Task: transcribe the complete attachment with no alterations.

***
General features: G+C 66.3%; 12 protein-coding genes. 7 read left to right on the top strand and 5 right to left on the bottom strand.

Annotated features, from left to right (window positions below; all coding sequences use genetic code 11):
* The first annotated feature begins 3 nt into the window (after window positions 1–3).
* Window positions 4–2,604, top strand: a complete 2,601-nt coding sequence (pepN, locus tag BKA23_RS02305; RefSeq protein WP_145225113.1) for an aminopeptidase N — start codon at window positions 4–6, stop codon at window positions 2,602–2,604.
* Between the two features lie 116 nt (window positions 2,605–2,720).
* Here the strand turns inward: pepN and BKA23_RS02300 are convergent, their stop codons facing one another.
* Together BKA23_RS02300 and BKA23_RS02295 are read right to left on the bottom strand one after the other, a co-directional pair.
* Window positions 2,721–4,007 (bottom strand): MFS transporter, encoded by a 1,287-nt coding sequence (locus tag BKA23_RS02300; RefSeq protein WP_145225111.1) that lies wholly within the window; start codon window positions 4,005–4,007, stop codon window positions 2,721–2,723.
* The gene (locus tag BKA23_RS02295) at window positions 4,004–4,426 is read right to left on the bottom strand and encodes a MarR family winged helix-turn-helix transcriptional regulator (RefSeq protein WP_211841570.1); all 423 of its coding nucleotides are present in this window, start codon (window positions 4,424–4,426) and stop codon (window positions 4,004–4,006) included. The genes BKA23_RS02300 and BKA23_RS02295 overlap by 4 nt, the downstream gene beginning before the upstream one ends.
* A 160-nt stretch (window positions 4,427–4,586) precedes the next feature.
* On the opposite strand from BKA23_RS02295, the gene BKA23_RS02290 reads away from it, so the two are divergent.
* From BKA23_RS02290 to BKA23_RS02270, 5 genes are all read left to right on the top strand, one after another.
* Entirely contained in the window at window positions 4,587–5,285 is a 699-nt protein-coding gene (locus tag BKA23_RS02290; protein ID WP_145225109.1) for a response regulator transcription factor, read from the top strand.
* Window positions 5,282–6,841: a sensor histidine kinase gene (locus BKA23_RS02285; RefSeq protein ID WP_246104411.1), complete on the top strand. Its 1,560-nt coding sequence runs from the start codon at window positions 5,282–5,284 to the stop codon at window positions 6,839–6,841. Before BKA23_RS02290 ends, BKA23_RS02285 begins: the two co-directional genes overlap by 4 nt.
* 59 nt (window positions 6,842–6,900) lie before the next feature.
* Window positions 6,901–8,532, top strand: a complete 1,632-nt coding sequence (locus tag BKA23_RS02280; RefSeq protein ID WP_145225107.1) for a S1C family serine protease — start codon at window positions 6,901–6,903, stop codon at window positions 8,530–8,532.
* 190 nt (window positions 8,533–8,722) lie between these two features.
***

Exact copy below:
General features: G+C 66.3%; 12 protein-coding genes. 7 read left to right on the top strand and 5 right to left on the bottom strand.

Annotated features, from left to right (window positions below; all coding sequences use genetic code 11):
* The first annotated feature begins 3 nt into the window (after window positions 1–3).
* Window positions 4–2,604, top strand: a complete 2,601-nt coding sequence (pepN, locus tag BKA23_RS02305; RefSeq protein WP_145225113.1) for an aminopeptidase N — start codon at window positions 4–6, stop codon at window positions 2,602–2,604.
* Between the two features lie 116 nt (window positions 2,605–2,720).
* Here the strand turns inward: pepN and BKA23_RS02300 are convergent, their stop codons facing one another.
* Together BKA23_RS02300 and BKA23_RS02295 are read right to left on the bottom strand one after the other, a co-directional pair.
* Window positions 2,721–4,007 (bottom strand): MFS transporter, encoded by a 1,287-nt coding sequence (locus tag BKA23_RS02300; RefSeq protein WP_145225111.1) that lies wholly within the window; start codon window positions 4,005–4,007, stop codon window positions 2,721–2,723.
* The gene (locus tag BKA23_RS02295) at window positions 4,004–4,426 is read right to left on the bottom strand and encodes a MarR family winged helix-turn-helix transcriptional regulator (RefSeq protein WP_211841570.1); all 423 of its coding nucleotides are present in this window, start codon (window positions 4,424–4,426) and stop codon (window positions 4,004–4,006) included. The genes BKA23_RS02300 and BKA23_RS02295 overlap by 4 nt, the downstream gene beginning before the upstream one ends.
* A 160-nt stretch (window positions 4,427–4,586) precedes the next feature.
* On the opposite strand from BKA23_RS02295, the gene BKA23_RS02290 reads away from it, so the two are divergent.
* From BKA23_RS02290 to BKA23_RS02270, 5 genes are all read left to right on the top strand, one after another.
* Entirely contained in the window at window positions 4,587–5,285 is a 699-nt protein-coding gene (locus tag BKA23_RS02290; protein ID WP_145225109.1) for a response regulator transcription factor, read from the top strand.
* Window positions 5,282–6,841: a sensor histidine kinase gene (locus BKA23_RS02285; RefSeq protein ID WP_246104411.1), complete on the top strand. Its 1,560-nt coding sequence runs from the start codon at window positions 5,282–5,284 to the stop codon at window positions 6,839–6,841. Before BKA23_RS02290 ends, BKA23_RS02285 begins: the two co-directional genes overlap by 4 nt.
* 59 nt (window positions 6,842–6,900) lie before the next feature.
* Window positions 6,901–8,532, top strand: a complete 1,632-nt coding sequence (locus tag BKA23_RS02280; RefSeq protein ID WP_145225107.1) for a S1C family serine protease — start codon at window positions 6,901–6,903, stop codon at window positions 8,530–8,532.
* 190 nt (window positions 8,533–8,722) lie between these two features.